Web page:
Why learn programming? There are several answers to that. Computers are ubiquitous—your car, your mp3 player, the orbiting satellites which provide us with the ability to communicate and the automatic coffee maker all use a computer of some sort. Andcomputers require programming to function. Knowing how to program provides us with a bit of insight into how our world functions. And the less mysterious our world is the more comfortable we will be in it.
Apart from the use of computers which are hidden from general view in the car or the coffee maker, depending on our particular profession, many of us will use computers directly in our professional lives. Whether we are a musician expressing ourselves through electronic compositions, an accountant doing the mysterious things accountants do, or an engineer trying to design a widget, we will end up using programs. Even if the programs you use were written by someone else, you will find when you try and use these programs for any complicated tasks you will go through a process suspiciously like programming. Albeit one which uses constructs that are specific to the profession or application.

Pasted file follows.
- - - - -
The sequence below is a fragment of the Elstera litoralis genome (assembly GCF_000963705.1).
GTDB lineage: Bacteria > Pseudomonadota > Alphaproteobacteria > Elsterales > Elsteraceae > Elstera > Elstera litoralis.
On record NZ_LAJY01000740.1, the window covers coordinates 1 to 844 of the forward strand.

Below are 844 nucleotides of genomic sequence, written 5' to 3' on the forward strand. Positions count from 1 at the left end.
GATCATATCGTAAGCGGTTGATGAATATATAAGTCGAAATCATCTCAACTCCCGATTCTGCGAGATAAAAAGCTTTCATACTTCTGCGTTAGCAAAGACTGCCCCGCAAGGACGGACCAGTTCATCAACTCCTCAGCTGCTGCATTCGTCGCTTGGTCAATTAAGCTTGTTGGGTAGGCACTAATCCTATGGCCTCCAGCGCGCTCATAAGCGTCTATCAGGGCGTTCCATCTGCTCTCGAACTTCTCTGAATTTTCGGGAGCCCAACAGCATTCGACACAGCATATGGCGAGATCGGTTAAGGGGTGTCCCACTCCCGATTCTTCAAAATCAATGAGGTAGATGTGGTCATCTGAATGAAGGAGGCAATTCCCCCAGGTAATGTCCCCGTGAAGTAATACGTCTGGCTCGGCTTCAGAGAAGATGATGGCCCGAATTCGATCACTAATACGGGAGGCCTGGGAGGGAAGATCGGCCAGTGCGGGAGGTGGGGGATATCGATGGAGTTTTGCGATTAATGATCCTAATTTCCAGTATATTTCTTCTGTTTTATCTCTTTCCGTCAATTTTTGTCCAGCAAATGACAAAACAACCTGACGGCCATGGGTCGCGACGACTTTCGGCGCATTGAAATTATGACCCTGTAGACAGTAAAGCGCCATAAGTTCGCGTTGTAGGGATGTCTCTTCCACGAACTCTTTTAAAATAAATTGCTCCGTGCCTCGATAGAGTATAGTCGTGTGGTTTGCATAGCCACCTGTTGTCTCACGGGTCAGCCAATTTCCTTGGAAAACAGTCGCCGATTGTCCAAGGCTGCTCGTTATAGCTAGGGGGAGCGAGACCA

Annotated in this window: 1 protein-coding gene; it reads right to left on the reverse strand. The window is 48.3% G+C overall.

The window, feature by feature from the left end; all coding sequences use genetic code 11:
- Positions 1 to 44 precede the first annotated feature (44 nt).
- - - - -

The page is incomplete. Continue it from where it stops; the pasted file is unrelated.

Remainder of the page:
Learning how to program is a very good way of learning how to solve problems. A program is written to solve a problem or accomplish a task. To write a successful program one has to be able to analyze the problem or task, and then synthesize the solution in the form of a program. Analysis and Synthesis are two essential aspects of problem solving. Analysis involves the breaking down of a problem into its components, while synthesis involves bring together components to make a whole. Programming initially looks like an exercise in synthesis: we put together commands and modules to perform a task. However, if we look closer, we find that programming at its heart is also an exercise in analysis.We write programs to solve problems or to achieve an objective. To understand the problem or the objective we have to first analyze it.